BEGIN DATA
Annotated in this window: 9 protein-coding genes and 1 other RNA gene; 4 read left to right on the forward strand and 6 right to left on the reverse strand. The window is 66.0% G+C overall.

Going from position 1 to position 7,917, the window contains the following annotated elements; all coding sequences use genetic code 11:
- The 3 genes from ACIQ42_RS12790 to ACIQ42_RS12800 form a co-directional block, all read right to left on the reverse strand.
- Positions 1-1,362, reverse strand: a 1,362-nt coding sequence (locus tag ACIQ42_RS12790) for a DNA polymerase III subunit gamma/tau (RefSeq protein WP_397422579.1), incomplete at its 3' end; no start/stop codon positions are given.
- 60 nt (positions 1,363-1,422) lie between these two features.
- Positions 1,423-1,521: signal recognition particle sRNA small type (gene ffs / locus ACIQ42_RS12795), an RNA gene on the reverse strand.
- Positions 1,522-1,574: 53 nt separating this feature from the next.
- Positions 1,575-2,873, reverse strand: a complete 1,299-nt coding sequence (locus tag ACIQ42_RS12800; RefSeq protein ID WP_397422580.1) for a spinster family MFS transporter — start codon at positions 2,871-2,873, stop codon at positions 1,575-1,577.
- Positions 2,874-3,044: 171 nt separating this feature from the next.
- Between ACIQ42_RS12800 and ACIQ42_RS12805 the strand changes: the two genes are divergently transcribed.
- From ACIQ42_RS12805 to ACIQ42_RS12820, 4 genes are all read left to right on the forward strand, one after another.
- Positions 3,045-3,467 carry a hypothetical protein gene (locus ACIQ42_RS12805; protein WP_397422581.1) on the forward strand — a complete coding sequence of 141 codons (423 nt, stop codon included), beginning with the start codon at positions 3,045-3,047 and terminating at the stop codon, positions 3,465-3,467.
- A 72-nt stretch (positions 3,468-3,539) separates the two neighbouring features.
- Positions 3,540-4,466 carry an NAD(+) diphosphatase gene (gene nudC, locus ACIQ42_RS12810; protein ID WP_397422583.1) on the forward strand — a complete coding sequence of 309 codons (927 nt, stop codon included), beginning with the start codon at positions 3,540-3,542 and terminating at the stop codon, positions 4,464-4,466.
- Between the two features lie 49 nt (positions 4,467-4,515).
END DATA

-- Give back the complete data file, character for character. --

Annotated in this window: 9 protein-coding genes and 1 other RNA gene; 4 read left to right on the forward strand and 6 right to left on the reverse strand. The window is 66.0% G+C overall.

Going from position 1 to position 7,917, the window contains the following annotated elements; all coding sequences use genetic code 11:
- The 3 genes from ACIQ42_RS12790 to ACIQ42_RS12800 form a co-directional block, all read right to left on the reverse strand.
- Positions 1-1,362, reverse strand: a 1,362-nt coding sequence (locus tag ACIQ42_RS12790) for a DNA polymerase III subunit gamma/tau (RefSeq protein WP_397422579.1), incomplete at its 3' end; no start/stop codon positions are given.
- 60 nt (positions 1,363-1,422) lie between these two features.
- Positions 1,423-1,521: signal recognition particle sRNA small type (gene ffs / locus ACIQ42_RS12795), an RNA gene on the reverse strand.
- Positions 1,522-1,574: 53 nt separating this feature from the next.
- Positions 1,575-2,873, reverse strand: a complete 1,299-nt coding sequence (locus tag ACIQ42_RS12800; RefSeq protein ID WP_397422580.1) for a spinster family MFS transporter — start codon at positions 2,871-2,873, stop codon at positions 1,575-1,577.
- Positions 2,874-3,044: 171 nt separating this feature from the next.
- Between ACIQ42_RS12800 and ACIQ42_RS12805 the strand changes: the two genes are divergently transcribed.
- From ACIQ42_RS12805 to ACIQ42_RS12820, 4 genes are all read left to right on the forward strand, one after another.
- Positions 3,045-3,467 carry a hypothetical protein gene (locus ACIQ42_RS12805; protein WP_397422581.1) on the forward strand — a complete coding sequence of 141 codons (423 nt, stop codon included), beginning with the start codon at positions 3,045-3,047 and terminating at the stop codon, positions 3,465-3,467.
- A 72-nt stretch (positions 3,468-3,539) separates the two neighbouring features.
- Positions 3,540-4,466 carry an NAD(+) diphosphatase gene (gene nudC, locus ACIQ42_RS12810; protein ID WP_397422583.1) on the forward strand — a complete coding sequence of 309 codons (927 nt, stop codon included), beginning with the start codon at positions 3,540-3,542 and terminating at the stop codon, positions 4,464-4,466.
- Between the two features lie 49 nt (positions 4,467-4,515).